Letters Reveal That Charles Dickens Tried to Have His (Sane) Wife Committed to an Insane Asylum
Some new details about the life of novelist Charles Dickens have come to light, and they aren’t exactly flattering. As Smithsonian reports, the Great Expectations author had some not-so-great expectations of his wife, Catherine (Hogarth) Dickens, whom he tried to have committed to a mental institution.
After 10 children and 22 years of marriage, the couple separated in 1858 in one of the most most public ways possible. In a letter that Dickens wrote to his agent at the time, he implied that Hogarth was the one who wanted to leave and live on her own. He also said she labored under a mental disorder and that “she felt herself unfit for the life she had to lead as my wife, and that she would be better far away.” Not long after, the letter was made public—perhaps with the author’s full consent. (It did not, however, mention teen actress Nelly Ternan, with whom the 46-year-old Dickens was allegedly having an affair.)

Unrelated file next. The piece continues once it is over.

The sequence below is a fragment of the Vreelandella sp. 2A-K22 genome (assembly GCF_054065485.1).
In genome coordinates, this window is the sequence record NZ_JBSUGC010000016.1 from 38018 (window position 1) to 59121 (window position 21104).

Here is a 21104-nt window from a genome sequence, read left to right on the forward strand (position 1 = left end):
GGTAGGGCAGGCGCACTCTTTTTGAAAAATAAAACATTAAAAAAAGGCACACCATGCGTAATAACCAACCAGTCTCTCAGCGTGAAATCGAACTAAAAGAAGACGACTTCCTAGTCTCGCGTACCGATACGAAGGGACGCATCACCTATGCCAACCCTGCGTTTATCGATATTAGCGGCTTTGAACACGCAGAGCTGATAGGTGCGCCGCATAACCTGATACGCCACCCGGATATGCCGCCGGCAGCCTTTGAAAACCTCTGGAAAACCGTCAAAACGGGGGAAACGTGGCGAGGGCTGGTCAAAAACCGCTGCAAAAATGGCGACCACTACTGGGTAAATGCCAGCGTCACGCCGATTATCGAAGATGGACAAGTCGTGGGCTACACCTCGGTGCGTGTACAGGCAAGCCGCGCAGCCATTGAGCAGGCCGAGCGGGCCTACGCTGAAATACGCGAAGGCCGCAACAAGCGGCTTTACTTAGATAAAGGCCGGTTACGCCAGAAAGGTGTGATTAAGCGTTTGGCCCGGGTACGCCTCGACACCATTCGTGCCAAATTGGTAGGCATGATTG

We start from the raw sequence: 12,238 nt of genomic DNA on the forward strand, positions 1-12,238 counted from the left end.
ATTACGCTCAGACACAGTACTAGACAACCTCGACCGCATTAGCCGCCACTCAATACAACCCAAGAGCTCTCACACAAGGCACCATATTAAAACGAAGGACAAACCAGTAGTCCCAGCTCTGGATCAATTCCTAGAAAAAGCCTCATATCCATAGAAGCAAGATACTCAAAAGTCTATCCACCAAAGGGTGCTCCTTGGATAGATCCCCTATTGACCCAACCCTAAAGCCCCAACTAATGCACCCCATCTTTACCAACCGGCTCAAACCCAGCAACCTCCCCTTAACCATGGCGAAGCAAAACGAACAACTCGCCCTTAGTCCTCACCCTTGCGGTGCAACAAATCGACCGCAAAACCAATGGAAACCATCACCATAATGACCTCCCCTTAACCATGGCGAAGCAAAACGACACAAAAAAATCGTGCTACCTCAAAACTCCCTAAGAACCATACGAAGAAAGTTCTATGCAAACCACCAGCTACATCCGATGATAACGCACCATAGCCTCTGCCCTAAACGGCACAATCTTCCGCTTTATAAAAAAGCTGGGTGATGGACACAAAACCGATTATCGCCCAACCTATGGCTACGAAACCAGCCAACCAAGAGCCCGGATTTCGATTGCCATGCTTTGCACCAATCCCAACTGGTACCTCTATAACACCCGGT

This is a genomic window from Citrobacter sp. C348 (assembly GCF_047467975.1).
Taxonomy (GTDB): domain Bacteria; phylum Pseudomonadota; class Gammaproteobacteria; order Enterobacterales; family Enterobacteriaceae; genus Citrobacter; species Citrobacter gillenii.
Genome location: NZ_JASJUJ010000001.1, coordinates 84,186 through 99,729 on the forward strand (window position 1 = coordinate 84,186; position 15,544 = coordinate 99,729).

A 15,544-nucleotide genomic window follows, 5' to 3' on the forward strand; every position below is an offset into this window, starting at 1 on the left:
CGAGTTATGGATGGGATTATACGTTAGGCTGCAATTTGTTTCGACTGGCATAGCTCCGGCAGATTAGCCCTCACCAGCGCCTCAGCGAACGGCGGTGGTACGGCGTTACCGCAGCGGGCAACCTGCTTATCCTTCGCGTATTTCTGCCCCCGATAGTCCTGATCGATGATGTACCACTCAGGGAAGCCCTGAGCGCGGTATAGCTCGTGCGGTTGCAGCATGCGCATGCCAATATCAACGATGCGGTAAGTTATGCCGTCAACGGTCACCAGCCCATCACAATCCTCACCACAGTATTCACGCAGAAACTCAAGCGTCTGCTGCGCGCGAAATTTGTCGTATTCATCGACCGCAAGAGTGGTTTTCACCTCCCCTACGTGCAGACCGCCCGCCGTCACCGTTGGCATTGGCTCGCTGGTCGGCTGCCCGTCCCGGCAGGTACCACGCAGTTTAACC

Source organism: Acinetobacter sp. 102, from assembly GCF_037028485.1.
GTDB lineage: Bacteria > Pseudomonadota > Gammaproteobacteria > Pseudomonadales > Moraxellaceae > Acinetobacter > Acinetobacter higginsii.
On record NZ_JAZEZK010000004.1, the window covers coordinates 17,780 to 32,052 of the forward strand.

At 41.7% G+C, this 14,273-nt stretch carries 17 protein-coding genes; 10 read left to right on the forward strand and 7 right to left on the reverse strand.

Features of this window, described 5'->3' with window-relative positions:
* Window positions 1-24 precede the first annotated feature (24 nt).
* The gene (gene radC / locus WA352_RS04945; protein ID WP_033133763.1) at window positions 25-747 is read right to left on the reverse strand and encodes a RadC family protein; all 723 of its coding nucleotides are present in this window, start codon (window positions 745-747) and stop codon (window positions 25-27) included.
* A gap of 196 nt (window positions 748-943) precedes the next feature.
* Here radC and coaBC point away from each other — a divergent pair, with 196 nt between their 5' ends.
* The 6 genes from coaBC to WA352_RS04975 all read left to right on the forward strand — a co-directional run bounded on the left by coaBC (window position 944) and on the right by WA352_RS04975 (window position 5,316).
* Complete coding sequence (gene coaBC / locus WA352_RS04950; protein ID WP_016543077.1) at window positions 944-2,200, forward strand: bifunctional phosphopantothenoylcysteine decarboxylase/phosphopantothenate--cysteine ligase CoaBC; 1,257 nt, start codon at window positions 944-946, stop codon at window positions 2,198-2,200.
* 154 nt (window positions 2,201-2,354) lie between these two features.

This was the story on record for many decades, until University of York professor John Bowen recently uncovered a trove of never-before-seen letters from the Theatre Collection at Harvard University’s Houghton Library. The letters had been sent by Edward Dutton Cook, Hogarth’s neighbor after the separation, to his friend William Moy Thomas. Hogarth had confided in Cook in 1879, the year she died.
In what is perhaps the most damning letter, Cook writes, “He [Charles] discovered at last that she had outgrown his liking. She had borne 10 children and had lost many of her good looks, was growing old, in fact. He even tried to shut her up in a lunatic asylum, poor thing! But bad as the law is in regard to proof of insanity he could not quite wrest it to his purpose.”
Bowen said some of the letters were uncomfortable to read. “Biographers and scholars have known for years how badly Dickens behaved at this time, but it now seems that he even tried to bend the law to place his wife and the mother of his children in a lunatic asylum, despite her evident sanity,” Bowen said in a statement. “What I discovered was both detailed and shocking, and to my knowledge, I was the first academic to transcribe and analyze these letters.”
Though it comes a little too late, Hogarth’s side of the story was finally heard. Bowen likened it to many of the shocking stories coming out of Hollywood today, describing it as a “story about the power of elite men to coerce women.”